Sin is no laughing matter.  It is, in fact, what merits our eternal damnation.  We must, in love, push one another on to holiness and for the sake of our own conscience and confront sin.  We do not want blood on our hands.  We do this all in love, all in humility, and all to the glory and honor of God, hoping that we maintain purity and holiness in our families, churches and communities.  Let us consider one another – better than ourselves – and hold one another accountable!

The call to love is not a choice.

tough love

Did you watch the Super Bowl this past Sunday?  Did you see the culmination point in which the entire stands were involved, holding rainbow-colored pieces of a warm and fuzzy mantra that read, “Believe in love”?  For generations, Americans have believed that simple love would solve every political and social problem we have.  “All you need is love” was written to give the world a message during the sixties, and countless love-enthusiasts pushed back against the Vietnam war proclaiming “Make love not war”.

It all sounds good in theory, but unfortunately we all have varying opinions of what love actually is, and we all have a conscience and morality by which we value justice.  Even if we can agree that love seeks a person’s best, and therefore does not necessarily give another what he wants but what he needs, people can disagree on what exactly a person needs!  Love alone does not answer all of those intricacies.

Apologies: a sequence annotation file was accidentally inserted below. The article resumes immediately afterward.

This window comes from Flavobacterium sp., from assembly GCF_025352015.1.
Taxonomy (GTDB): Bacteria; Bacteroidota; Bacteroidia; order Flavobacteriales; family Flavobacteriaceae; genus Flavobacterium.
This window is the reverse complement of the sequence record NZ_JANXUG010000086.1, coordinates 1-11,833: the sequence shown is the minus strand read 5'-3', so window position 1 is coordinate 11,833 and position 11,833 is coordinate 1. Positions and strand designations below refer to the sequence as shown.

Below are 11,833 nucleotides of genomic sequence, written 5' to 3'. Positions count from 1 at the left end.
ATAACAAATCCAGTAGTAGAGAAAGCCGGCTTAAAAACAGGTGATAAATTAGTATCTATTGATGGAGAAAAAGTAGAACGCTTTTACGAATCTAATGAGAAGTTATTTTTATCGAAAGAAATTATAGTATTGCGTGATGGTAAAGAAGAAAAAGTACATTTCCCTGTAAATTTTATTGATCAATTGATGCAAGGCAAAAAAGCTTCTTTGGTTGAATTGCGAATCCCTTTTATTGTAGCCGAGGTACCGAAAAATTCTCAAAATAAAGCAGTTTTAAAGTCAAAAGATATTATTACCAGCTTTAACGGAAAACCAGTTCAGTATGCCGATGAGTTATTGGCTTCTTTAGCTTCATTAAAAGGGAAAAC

Thankfully, we have the Bible to direct and guide us.  In Scripture, we learn fundamentally that God is love (1 John 4.8).  He has been love since the beginning, and every aspect of life on Earth is a reflection of His love for Himself and His love for His people.  He uses every circumstance to work things out for our best and for His glory (Rom 8.28).  Sometimes we wish we could change our circumstances, but when we recognize God’s sovereignty and nature, we come to realize that He has something planned which we simply may not yet understand.

Because God is love, when we come to understand His love through salvation, we are commanded to love.  The apostle John is poignantly and painfully clear on the fact that when a person is saved by God, the natural response will be an outpouring of God’s love for God, for brothers and sisters in Christ, and for the lost.  He states, in fact, that if we do not love, then we do not know God:

“Beloved, let us love one another, for love is from God; and everyone who loves is born of God and knows God.  The one who does not love does not know God, for God is love.”

– 1 John 4.7-8

And this is not simply a a character assessment.  He narrows it down to even one person:

“The one who says he is in the Light and yet hates his brother is in the darkness until now.  The one who loves his brother abides in the Light and there is no cause for stumbling in him.”

– 1 John 2.9-10

If there is one person whom we are incapable of or willing to love, then we are in the darkness.